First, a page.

Back in April, as a birthday present to myself, I received a BITX40, an inexpensive 40-metre band SSB transceiver, designed by the brilliant radio amateur from India VU2ESE Ashhar Farhan.
Farhan is well-known among amateur radio homebrewers, and the BITX40 board has been purchased by thousands by enthusiasts around the world. It’s been designed specifically to facilitate experimentation, and you can find hacks and mods on the BITX20 discussion group, the Bitx Hacks site and on Github.
The BITX40 comes in a plastic dollar-store box: the bare board and some sockets, potentiometers, a tiny electret microphone, connectors and other hardware, and once the buyer solders these things on, adds 12v battery power– ‘bob’s yer uncle’– you have a working SSB rig. We call it al fresco operating.
But it’s really just a board, and it needs its own home. In keeping with the homebrew ethos of the BITX, users are designing cases and posting them. Bill Meara’s Soldersmoke blog/podcast regularly features BITX40 radios using powder-coated steel mesh, a metal popcorn box, a peppermint bark tin, and even a cakepan. Talk about retro, how homebrew can you get?
However, having a couple of months earlier bought a Prusa i3 Mk2, I thought that I’d like to design and build a 3D printed box for my new BITX.
The BITX40, being a very economical design, lacks many of the extras that grace more commercial rigs, like a signal-strength meter, CAT (remote) control by computer, or even AGC (automatic gain control). Without AGC, you can tune across the dial at weak stations and then all of a sudden be blown out of your chair by a strong station. AGC prevents that, by automatically adjusting the signal stronger or weaker, as required. Not too hot, not too cold. Just right.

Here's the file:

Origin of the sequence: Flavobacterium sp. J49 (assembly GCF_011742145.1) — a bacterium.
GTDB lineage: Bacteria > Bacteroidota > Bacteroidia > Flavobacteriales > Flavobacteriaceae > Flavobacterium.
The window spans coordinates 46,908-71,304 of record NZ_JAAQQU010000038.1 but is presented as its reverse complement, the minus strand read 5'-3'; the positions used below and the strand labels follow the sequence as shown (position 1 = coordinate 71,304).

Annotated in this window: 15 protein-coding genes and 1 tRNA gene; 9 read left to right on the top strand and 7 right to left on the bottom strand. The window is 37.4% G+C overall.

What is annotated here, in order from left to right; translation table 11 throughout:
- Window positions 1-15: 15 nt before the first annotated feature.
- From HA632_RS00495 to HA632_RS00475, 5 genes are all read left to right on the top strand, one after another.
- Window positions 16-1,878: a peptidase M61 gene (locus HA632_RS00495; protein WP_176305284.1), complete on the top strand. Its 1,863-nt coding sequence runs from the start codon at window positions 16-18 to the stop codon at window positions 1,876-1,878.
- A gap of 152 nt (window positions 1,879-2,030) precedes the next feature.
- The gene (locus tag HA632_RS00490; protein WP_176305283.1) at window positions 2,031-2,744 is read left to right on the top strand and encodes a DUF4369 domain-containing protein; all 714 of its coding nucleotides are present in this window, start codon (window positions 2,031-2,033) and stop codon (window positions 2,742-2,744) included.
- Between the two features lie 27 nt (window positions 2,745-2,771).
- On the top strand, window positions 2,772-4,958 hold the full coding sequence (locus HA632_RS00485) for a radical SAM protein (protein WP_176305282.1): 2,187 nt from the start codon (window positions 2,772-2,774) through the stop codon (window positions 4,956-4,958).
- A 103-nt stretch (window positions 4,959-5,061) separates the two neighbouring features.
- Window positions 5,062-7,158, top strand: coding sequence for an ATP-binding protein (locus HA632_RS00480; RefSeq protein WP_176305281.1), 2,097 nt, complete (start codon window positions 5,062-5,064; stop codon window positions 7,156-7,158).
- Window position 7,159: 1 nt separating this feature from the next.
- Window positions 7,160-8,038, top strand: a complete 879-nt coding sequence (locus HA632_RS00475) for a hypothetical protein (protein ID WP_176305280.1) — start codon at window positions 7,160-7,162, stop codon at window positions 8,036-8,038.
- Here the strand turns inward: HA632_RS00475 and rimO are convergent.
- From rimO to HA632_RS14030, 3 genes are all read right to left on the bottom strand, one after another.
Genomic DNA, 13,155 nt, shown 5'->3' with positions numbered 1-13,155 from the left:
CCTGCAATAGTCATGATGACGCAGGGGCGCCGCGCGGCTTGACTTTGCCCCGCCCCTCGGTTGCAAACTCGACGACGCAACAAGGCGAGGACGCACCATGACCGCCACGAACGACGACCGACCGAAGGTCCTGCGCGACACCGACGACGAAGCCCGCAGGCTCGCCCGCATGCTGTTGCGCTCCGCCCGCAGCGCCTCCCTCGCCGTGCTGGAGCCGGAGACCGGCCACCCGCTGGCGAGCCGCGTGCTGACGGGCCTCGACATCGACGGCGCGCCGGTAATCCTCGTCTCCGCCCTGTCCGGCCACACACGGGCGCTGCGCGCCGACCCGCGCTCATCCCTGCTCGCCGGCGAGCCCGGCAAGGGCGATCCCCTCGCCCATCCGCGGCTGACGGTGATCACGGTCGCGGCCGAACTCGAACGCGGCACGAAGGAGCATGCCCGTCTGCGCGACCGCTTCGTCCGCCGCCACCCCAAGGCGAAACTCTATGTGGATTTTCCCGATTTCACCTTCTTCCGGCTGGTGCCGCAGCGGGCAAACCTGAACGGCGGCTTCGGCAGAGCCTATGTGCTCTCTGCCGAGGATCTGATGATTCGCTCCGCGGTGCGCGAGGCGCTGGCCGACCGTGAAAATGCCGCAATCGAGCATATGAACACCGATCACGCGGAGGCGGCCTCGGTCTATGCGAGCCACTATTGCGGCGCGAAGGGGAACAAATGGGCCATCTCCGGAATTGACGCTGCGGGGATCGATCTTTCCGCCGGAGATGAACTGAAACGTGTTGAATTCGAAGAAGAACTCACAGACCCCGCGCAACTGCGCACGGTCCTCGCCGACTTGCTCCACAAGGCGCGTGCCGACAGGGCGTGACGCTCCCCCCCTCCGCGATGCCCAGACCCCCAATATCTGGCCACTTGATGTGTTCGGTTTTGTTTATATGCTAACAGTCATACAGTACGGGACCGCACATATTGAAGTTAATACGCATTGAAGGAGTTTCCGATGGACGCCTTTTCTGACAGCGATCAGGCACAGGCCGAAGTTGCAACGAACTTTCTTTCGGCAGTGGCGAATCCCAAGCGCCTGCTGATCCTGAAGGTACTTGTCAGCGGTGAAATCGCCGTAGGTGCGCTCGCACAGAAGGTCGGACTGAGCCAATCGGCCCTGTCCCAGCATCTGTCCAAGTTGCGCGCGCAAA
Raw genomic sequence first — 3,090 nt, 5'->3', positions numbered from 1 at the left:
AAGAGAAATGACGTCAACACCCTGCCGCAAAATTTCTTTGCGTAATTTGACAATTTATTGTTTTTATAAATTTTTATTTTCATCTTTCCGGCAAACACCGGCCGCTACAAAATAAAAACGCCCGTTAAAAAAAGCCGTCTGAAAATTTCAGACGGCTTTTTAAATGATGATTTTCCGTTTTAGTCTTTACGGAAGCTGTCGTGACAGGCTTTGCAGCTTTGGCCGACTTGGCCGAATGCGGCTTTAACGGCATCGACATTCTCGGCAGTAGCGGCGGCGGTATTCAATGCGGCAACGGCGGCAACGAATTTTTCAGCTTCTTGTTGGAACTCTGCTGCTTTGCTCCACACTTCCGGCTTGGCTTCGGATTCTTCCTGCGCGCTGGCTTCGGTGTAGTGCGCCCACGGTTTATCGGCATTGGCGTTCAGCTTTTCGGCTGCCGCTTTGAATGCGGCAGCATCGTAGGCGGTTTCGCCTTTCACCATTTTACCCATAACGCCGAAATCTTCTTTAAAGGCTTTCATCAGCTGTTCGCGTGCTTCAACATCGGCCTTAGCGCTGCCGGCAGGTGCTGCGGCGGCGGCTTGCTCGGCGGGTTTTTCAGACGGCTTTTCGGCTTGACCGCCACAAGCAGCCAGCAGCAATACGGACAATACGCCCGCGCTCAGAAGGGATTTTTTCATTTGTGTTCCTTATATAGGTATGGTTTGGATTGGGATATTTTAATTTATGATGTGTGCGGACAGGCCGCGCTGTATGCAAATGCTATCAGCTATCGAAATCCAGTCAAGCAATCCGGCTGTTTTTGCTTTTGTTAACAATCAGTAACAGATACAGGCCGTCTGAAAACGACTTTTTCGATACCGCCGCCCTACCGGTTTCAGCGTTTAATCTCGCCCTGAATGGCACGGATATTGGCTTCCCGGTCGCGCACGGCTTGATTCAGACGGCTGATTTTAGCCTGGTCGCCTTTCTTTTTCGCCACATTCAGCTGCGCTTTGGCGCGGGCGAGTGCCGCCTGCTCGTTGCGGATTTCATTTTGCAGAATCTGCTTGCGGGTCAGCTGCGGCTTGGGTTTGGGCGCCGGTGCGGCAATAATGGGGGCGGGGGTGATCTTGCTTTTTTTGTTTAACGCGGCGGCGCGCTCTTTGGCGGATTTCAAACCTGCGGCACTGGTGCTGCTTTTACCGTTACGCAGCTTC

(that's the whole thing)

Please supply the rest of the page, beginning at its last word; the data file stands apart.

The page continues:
So the absence of AGC requires the operator to use both hands: one for the volume control, and the other for tuning. In that sense, it’s a lot like a regenerative radio. And if you’ve read my previous post, I discovered that improper positioning of these controls can eventually get uncomfortable. Because we’re used to the conventional “dials-and-speaker-facing-front” radio case, it’s not something we’re aware of. But once you use a radio where the controls are ergonomically-placed, the experience becomes much more pleasurable.
My concept is different from other box designs because it’s ergonomically more efficient–the volume and tuning dials are positioned for ease of use and the speaker is tilted up towards the operator’s head. It’s small and has a much larger heat sink to accommodate 100% duty cycle transmissions that digital modes require. The design for the BITX40 evolved over several weeks; I started just playing around with Fusion 360 without making much headway. I experimented with the Sculpt environment in 360. I found it unwieldy and went back to Modelling. I made a total of 9 false starts before settling on a final design.
About halfway through this process, I realized that I was designing the shell without taking full account of what needed to go inside. So I modelled facsimiles of the BITX40 board and all the other components, so I created a “starting point” model from which all later models would derive:
Here’s a final render of the enclosure using a translucent blue, meant to represent a PET filament that I planned to use:
And here are some photos of the actual enclosure during printing, assembly and use:
The model is available for download on Thingiverse. I also designed a small microphone enclosure that you can also print out.